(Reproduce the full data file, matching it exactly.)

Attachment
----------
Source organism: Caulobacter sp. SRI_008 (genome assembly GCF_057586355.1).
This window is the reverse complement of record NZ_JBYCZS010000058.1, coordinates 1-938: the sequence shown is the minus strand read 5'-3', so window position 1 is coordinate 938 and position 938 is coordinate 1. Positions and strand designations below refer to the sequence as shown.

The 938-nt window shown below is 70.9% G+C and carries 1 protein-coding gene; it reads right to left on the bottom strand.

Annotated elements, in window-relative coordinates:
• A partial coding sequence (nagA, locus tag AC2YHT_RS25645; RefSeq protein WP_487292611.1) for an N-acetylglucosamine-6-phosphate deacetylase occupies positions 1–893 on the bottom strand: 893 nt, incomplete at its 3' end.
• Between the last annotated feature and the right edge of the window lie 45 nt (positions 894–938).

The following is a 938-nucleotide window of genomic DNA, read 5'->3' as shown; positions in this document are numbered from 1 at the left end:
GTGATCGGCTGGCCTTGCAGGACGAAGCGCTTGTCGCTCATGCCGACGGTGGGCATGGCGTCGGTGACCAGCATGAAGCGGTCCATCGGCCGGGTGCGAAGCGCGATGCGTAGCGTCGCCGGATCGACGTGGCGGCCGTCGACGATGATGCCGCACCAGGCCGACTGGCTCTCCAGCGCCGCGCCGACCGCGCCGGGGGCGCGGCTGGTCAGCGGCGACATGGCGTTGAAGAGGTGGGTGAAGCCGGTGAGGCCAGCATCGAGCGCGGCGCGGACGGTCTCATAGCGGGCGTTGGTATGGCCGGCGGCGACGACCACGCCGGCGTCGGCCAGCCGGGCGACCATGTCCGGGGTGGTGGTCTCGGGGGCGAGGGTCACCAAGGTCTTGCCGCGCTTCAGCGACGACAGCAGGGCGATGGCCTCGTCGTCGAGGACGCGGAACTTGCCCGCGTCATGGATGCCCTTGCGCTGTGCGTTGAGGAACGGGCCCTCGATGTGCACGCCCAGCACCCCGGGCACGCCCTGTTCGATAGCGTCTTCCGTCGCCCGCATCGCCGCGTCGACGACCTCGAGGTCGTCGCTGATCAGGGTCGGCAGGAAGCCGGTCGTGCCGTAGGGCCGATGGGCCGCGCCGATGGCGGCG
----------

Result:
Source organism: Caulobacter sp. SRI_008 (genome assembly GCF_057586355.1).
This window is the reverse complement of record NZ_JBYCZS010000058.1, coordinates 1-938: the sequence shown is the minus strand read 5'-3', so window position 1 is coordinate 938 and position 938 is coordinate 1. Positions and strand designations below refer to the sequence as shown.

The 938-nt window shown below is 70.9% G+C and carries 1 protein-coding gene; it reads right to left on the bottom strand.

Annotated elements, in window-relative coordinates:
• A partial coding sequence (nagA, locus tag AC2YHT_RS25645; RefSeq protein WP_487292611.1) for an N-acetylglucosamine-6-phosphate deacetylase occupies positions 1–893 on the bottom strand: 893 nt, incomplete at its 3' end.
• Between the last annotated feature and the right edge of the window lie 45 nt (positions 894–938).

The following is a 938-nucleotide window of genomic DNA, read 5'->3' as shown; positions in this document are numbered from 1 at the left end:
GTGATCGGCTGGCCTTGCAGGACGAAGCGCTTGTCGCTCATGCCGACGGTGGGCATGGCGTCGGTGACCAGCATGAAGCGGTCCATCGGCCGGGTGCGAAGCGCGATGCGTAGCGTCGCCGGATCGACGTGGCGGCCGTCGACGATGATGCCGCACCAGGCCGACTGGCTCTCCAGCGCCGCGCCGACCGCGCCGGGGGCGCGGCTGGTCAGCGGCGACATGGCGTTGAAGAGGTGGGTGAAGCCGGTGAGGCCAGCATCGAGCGCGGCGCGGACGGTCTCATAGCGGGCGTTGGTATGGCCGGCGGCGACGACCACGCCGGCGTCGGCCAGCCGGGCGACCATGTCCGGGGTGGTGGTCTCGGGGGCGAGGGTCACCAAGGTCTTGCCGCGCTTCAGCGACGACAGCAGGGCGATGGCCTCGTCGTCGAGGACGCGGAACTTGCCCGCGTCATGGATGCCCTTGCGCTGTGCGTTGAGGAACGGGCCCTCGATGTGCACGCCCAGCACCCCGGGCACGCCCTGTTCGATAGCGTCTTCCGTCGCCCGCATCGCCGCGTCGACGACCTCGAGGTCGTCGCTGATCAGGGTCGGCAGGAAGCCGGTCGTGCCGTAGGGCCGATGGGCCGCGCCGATGGCGGCG